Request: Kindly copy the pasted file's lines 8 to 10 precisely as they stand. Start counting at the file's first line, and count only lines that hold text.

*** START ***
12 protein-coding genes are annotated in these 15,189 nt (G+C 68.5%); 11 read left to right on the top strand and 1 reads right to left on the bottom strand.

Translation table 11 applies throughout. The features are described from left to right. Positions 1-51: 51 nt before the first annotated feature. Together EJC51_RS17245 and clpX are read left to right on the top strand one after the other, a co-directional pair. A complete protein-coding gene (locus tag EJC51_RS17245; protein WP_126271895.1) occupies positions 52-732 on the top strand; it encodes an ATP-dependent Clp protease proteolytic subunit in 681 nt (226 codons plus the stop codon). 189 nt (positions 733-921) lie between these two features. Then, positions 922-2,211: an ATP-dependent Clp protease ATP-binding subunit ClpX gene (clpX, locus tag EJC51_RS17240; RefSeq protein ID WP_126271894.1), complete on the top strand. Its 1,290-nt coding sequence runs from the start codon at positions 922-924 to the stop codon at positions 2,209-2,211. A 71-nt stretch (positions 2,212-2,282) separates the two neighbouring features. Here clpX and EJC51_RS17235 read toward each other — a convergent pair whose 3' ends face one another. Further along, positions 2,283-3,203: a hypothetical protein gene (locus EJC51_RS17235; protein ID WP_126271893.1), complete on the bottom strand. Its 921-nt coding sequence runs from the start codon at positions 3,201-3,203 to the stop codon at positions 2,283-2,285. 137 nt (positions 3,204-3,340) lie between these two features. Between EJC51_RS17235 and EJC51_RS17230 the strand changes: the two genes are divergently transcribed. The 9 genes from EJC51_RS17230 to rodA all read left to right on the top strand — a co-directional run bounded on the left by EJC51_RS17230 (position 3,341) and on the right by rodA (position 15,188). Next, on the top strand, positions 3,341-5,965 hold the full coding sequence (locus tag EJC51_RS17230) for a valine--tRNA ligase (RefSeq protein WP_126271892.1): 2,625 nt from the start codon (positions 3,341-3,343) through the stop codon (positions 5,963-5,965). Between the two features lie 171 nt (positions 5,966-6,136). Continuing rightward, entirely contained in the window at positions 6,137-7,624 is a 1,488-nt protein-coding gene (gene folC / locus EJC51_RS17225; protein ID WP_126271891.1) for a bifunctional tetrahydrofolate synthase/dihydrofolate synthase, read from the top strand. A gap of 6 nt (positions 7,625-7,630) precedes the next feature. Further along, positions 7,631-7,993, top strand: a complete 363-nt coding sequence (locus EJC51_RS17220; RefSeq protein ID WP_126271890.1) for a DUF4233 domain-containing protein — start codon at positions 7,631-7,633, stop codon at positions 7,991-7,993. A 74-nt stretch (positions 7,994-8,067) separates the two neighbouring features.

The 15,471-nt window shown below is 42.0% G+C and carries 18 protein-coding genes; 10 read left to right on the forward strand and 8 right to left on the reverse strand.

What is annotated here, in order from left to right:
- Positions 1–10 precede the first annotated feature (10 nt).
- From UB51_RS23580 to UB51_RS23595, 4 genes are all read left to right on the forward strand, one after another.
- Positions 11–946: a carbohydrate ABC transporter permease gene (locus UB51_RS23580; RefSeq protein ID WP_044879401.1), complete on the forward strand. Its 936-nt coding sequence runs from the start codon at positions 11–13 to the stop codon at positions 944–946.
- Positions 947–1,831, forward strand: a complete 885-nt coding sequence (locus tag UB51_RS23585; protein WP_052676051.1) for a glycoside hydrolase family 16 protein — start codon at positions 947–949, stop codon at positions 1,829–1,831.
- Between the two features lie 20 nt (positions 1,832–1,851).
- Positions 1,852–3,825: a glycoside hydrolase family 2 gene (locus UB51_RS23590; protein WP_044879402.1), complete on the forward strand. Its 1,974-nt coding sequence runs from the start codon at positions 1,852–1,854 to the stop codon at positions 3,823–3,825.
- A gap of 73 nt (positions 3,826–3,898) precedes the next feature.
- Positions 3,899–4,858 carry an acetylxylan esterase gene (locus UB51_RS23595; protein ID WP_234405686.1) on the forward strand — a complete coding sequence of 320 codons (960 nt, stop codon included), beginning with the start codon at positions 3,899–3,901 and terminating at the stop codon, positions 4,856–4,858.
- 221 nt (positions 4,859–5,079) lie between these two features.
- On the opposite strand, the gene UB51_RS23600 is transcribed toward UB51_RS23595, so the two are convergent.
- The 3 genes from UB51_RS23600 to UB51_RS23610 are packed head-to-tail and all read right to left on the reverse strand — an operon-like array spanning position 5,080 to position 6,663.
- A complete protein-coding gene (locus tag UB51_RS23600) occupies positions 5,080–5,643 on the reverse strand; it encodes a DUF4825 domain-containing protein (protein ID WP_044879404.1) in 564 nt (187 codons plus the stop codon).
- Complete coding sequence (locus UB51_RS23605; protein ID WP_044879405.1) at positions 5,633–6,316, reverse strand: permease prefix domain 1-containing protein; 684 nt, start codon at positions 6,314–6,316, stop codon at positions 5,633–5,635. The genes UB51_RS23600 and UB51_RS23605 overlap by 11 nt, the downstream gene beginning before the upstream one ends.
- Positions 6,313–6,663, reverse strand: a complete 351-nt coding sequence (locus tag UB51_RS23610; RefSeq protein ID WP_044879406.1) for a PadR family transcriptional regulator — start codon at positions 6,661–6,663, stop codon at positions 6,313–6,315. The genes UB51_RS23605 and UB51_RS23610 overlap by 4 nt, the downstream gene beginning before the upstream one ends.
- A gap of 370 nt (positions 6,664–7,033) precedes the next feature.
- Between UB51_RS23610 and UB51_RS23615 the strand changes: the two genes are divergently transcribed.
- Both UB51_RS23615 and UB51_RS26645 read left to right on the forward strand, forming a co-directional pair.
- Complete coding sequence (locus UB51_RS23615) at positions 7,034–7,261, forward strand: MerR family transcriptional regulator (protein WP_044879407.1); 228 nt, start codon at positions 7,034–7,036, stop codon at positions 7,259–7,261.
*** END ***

- Positions 947–1,831, forward strand: a complete 885-nt coding sequence (locus tag UB51_RS23585; protein WP_052676051.1) for a glycoside hydrolase family 16 protein — start codon at positions 947–949, stop codon at positions 1,829–1,831.
- Between the two features lie 20 nt (positions 1,832–1,851).
- Positions 1,852–3,825: a glycoside hydrolase family 2 gene (locus UB51_RS23590; protein WP_044879402.1), complete on the forward strand. Its 1,974-nt coding sequence runs from the start codon at positions 1,852–1,854 to the stop codon at positions 3,823–3,825.